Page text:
• Michael Henry

    Aye- anyone can lead their political wing into power- lol-the Brits /US /26 county government were looking to defeat the Republican people over the 25 year war but it never worked-Sinn Fein started a Peace Process which is now at the centre of most of our media / dare I say at the centre of most of our lives-( it was only the Brit army that had to be removed from our streets )-

  • Zeno1

    ” but they’re slow learners ”

    Yes indeed ,it only took them 30 years to get to that stage. But then again everyone was pretty slow. If we had realised that all they wanted was cosy Jobs in Stormont we could have come to some arrangement a lot earlier.

  • Reader

    So, do you have a theory about how the IRA failed to turn their winning hand into a United Ireland?

  • Cal Murray

    well cosy jobs in stormont, an almost reformed police (shame the stoops jumped too soon – but then again they’ve been punished in the polls since) North-South bodies, joint authority(if you disagree check out NI being excluded from talks if Scotland leaves the union) good-bye UDR, gosh the list goes on. Oh and you’ve gotta share power in NI now, goodbye 1690,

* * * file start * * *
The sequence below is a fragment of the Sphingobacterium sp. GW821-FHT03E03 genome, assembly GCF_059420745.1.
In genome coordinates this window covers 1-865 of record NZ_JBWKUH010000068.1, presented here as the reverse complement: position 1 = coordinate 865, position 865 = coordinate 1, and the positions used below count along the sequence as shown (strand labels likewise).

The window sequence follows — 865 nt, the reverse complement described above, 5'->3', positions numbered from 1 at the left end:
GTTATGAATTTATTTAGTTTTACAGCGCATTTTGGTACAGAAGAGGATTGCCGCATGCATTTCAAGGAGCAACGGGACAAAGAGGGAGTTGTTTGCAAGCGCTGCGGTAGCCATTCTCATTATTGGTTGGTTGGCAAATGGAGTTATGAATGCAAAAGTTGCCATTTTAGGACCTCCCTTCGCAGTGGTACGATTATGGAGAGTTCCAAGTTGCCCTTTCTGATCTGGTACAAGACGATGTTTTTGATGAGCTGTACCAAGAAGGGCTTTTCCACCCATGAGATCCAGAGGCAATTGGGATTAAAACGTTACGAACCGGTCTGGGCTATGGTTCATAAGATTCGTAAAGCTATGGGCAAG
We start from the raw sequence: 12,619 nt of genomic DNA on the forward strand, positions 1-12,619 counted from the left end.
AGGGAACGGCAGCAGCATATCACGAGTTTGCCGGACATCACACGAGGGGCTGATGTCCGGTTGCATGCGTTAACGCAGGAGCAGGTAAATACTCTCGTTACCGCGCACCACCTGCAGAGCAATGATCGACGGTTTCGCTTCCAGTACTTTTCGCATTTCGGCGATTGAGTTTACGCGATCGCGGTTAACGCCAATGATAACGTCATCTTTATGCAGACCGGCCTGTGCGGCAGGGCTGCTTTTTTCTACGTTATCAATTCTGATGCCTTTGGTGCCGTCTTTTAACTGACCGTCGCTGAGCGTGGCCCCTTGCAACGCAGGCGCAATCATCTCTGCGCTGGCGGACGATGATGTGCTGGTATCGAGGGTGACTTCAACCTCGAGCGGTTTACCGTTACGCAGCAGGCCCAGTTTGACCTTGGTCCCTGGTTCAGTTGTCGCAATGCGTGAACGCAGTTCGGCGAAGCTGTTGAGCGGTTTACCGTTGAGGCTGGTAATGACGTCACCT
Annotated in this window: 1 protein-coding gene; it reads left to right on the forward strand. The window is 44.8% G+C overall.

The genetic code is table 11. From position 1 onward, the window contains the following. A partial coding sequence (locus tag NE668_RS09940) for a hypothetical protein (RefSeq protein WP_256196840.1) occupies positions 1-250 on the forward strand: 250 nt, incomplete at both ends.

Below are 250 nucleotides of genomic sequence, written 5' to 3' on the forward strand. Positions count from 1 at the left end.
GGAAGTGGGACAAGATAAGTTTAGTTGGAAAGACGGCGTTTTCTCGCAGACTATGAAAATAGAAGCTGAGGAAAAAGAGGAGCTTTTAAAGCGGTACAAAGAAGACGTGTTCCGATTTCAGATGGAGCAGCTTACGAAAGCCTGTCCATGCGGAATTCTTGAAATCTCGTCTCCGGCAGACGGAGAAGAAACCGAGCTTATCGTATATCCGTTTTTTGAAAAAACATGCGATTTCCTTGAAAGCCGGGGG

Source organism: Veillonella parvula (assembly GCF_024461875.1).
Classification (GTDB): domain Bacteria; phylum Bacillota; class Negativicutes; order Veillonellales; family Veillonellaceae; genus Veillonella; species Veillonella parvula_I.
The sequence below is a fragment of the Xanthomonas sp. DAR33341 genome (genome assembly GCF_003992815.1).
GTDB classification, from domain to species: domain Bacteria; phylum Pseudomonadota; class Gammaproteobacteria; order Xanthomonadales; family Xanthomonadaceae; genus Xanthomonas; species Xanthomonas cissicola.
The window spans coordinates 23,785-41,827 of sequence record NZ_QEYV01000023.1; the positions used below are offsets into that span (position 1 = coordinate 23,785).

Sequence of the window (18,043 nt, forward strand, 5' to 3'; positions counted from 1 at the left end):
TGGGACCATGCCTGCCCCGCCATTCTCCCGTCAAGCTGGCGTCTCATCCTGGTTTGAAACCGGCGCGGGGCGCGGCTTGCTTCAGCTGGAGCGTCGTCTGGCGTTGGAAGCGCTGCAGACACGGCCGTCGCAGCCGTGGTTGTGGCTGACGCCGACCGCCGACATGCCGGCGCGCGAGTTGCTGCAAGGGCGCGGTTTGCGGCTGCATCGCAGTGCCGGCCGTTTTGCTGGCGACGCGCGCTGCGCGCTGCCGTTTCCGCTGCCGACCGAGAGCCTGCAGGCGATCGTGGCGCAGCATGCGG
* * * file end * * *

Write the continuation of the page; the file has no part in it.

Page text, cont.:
And unionism, well Trimble and the Doc got furry cloaks and funny names. Deals a good one. No wonder everyone is voting SF North and South,

    I need to go to Markethill these days to spot a union jack…..ghettos eh!

  • Zeno1

    “North-South bodies, joint authority.”
    I don’t see any joint authority.

    “an almost reformed police”


    “gosh the list goes on.”

    Well if the list does indeed go on………….. lets have the rest of it.
    Everyone in the North is not voting Sinn Fein who seem to be stuck with 14.7 % of the Electorate supporting them. Hey that means 85% in the North DON’T Vote for them.
    Everyone in the South is not voting Sinn Fein.The electorate is over 3.2 million. How many of those voted for Sinn Fein?

  • MalikHills